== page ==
Tumultuous economic conditions have resulted in insurers and the insured finding themselves before the courts more often than in previous, more certain times.

In saying that, however, the King Price Insurance Company Ltd v Concise Consulting Services (Pty) Ltd (1067/2019) [2021] ZASCA 42 (13 April 2021) [hereafter “King Price Case”] highlighted a point of contractual interpretation which will assist insurers and the insured in establishing more secure and certain agreements well beyond the current economic climate.


Overview: King Price Case


In the matter above, the insured was a company whose employee was involved in a motor-vehicle collision whilst driving a vehicle owned by the insurer. As a result, the insured laid a claim of indemnification with the insurer.

The insurer repudiated the claim and cancelled the contractual agreement with the insured on the basis that the insured supplied untrue information when making its claim.

The matter was taken to Magistrate’s Court in Pretoria, where the insurer successfully showed that it was entitled to take the actions it had taken against the insured. The matter went on appeal to High Court, where the insured was successful. The insurer appealed the decision, bringing the matter before the Supreme Court of Appeal [hereafter “SCA”].

In its arguments before the SCA, the insurer made the following submissions:

  • The employee was acting on behalf of the insured when he made his statements regarding the collision to the investigator;
  • The insured was obligated in terms of the agreement not to supply misleading and false information to the insurer;
  • The misrepresentations and untruths provided by the employee were material in nature to allow the insurer to repudiate the insured’s claim and avoid the insurance contract retrospectively.


The insured countered the submissions made by the insurer with the following:

  • The insured failed to discharge its onus to prove the allegations made in its plea regarding the information supplied by the employee; alternatively, the false statements provided by the employees were not material to the insurer’s liability to compensate the insured;
  • The statements made by the employee is not attributable to the insured;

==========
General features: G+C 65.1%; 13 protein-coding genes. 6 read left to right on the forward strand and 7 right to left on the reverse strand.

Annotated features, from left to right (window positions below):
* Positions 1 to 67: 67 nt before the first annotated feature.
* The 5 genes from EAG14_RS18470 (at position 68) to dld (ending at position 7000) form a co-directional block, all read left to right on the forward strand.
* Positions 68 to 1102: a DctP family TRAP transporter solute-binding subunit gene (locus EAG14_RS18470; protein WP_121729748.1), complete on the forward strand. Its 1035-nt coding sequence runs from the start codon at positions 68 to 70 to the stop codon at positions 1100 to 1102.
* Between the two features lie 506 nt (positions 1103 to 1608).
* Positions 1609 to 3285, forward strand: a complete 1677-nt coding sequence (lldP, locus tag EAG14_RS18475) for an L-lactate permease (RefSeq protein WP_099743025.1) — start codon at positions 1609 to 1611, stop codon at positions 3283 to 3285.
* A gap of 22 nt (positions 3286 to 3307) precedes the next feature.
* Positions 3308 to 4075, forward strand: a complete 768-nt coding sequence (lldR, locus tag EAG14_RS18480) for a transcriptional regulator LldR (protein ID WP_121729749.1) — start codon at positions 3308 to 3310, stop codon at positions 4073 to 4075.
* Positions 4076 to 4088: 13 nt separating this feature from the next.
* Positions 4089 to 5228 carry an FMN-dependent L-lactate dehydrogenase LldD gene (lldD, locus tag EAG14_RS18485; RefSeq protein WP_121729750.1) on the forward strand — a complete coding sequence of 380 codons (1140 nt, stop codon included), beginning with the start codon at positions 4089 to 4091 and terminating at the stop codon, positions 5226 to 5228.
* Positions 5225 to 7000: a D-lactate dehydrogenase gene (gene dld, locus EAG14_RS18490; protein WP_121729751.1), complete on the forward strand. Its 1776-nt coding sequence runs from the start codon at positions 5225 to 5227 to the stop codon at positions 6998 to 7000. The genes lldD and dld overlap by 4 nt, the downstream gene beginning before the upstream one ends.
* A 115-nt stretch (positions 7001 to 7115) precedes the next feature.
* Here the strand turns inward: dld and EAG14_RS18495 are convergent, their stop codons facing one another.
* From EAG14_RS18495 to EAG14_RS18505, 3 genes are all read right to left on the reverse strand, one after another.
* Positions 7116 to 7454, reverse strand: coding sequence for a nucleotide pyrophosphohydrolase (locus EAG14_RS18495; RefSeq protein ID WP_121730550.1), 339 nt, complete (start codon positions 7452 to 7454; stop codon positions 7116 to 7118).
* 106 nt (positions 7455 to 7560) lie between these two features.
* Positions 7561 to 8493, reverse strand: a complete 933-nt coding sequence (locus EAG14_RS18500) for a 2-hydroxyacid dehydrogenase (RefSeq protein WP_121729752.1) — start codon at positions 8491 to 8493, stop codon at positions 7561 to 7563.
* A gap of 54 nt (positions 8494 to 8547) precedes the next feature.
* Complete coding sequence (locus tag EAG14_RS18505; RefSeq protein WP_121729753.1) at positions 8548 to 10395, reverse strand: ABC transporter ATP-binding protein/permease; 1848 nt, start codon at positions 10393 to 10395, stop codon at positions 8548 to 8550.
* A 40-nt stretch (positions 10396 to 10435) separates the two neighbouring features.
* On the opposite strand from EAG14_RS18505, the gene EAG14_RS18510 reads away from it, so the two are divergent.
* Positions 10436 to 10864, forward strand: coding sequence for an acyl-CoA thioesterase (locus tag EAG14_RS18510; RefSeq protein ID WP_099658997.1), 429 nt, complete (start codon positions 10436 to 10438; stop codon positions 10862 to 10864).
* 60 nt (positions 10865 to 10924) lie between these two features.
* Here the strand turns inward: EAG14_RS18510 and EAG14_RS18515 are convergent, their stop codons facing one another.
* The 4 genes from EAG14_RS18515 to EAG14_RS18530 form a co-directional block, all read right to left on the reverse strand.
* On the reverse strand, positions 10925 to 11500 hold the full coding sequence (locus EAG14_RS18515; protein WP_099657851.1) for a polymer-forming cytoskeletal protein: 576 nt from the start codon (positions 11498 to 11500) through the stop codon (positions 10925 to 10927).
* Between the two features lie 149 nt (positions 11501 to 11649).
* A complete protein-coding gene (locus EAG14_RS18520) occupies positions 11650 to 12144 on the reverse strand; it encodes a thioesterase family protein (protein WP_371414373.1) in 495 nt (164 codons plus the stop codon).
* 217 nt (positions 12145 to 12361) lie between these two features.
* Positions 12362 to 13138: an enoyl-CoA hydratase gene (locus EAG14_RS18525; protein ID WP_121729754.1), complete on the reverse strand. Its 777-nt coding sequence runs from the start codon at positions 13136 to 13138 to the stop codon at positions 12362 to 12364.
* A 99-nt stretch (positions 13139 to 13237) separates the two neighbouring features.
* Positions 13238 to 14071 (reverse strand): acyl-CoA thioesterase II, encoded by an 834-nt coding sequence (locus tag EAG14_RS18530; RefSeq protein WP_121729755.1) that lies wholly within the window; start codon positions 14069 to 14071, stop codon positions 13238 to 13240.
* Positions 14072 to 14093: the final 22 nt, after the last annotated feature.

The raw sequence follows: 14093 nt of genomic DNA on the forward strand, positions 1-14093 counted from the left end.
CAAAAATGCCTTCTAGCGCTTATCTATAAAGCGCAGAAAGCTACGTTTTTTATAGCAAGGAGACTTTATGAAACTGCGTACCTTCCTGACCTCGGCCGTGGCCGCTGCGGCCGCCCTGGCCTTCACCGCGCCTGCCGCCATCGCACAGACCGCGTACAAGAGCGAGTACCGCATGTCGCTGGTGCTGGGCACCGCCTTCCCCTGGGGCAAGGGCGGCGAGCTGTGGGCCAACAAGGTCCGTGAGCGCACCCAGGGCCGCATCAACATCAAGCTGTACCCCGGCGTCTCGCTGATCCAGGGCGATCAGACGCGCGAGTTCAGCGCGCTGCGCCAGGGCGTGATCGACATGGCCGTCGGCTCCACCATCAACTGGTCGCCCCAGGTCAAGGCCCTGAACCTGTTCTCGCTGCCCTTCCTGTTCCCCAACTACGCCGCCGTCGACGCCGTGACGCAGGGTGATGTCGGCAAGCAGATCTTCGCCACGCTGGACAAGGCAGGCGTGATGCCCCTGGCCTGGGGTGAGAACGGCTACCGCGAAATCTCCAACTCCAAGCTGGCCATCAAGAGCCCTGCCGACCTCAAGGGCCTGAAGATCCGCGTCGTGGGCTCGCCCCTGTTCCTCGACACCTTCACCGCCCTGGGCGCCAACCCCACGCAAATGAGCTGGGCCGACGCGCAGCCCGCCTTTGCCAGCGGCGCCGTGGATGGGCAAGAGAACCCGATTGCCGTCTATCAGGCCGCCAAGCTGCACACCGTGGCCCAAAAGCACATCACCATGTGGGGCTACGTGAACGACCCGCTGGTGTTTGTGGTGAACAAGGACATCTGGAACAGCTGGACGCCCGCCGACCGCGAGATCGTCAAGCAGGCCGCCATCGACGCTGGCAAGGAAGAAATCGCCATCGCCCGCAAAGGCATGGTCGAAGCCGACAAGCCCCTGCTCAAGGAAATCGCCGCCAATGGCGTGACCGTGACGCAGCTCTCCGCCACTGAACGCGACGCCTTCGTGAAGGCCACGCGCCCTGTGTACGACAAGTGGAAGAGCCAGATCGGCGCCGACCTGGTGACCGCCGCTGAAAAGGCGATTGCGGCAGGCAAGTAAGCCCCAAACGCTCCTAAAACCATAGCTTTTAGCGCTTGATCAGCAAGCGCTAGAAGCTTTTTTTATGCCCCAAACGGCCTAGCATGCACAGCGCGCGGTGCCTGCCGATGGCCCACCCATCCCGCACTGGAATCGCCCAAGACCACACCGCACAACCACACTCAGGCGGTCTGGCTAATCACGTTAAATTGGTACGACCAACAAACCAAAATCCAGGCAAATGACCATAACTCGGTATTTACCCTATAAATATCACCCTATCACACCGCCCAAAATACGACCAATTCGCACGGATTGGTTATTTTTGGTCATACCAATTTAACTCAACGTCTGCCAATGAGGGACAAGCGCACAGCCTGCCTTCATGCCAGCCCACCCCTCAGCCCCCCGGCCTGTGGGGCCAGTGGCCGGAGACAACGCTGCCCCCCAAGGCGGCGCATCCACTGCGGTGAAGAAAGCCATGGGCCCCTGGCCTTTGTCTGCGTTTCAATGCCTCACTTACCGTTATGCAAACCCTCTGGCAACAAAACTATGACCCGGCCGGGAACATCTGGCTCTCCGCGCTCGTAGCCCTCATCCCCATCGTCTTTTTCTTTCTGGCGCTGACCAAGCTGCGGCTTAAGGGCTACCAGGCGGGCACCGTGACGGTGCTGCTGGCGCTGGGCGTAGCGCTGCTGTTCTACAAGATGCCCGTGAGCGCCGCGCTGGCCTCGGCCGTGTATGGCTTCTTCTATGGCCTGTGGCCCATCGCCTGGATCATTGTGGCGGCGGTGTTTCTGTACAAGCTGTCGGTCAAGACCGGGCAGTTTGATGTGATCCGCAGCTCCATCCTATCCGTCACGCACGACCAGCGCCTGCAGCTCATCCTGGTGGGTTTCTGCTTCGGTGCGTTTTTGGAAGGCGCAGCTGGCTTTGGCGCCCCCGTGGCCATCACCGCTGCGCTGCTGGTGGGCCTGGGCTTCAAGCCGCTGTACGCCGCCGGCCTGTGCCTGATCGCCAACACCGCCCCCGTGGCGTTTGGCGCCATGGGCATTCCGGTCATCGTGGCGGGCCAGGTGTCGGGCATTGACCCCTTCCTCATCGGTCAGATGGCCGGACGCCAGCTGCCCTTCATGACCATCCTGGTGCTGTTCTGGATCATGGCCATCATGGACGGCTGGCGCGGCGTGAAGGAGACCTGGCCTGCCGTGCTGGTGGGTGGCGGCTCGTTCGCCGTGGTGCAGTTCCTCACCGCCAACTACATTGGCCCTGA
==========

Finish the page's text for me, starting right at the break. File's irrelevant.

• If it is found that the employee was acting on behalf of the insured and that the false information was supplied during the claim submission as opposed to during investigation; then the contract is ambiguous regarding “acting on behalf of the insured”, and the interpretation of the insured should prevail over the interpretation of the insurer.


The SCA found that the employee was not submitting a claim when the employee made statements to the investigator. ­­The statements were made during the investigation. The employee was also not acting on behalf of the insured when he made these statements.

In addition, it was commented that “acting on behalf of” ordinarily implies a concept of agency; although it may have alternative meanings, any ambiguity should be resolved against the insurer.

The appeal was dismissed with costs.




The above case is a further illustration of the requirements of certainty and clarity in contractual arrangements.

Furthermore, it must be emphasised that the repudiation of a claim and the cancelling of a contract are drastic measures. In cases of ambiguity in interpreting a term in an insurance policy, courts are likely to favour the insured’s interpretation.

Both contract drafters and parties entering into contracts should always seek legal assistance when finalising contractual arrangements.


Contact an Attorney at Schoemanlaw Inc for your contractual needs!

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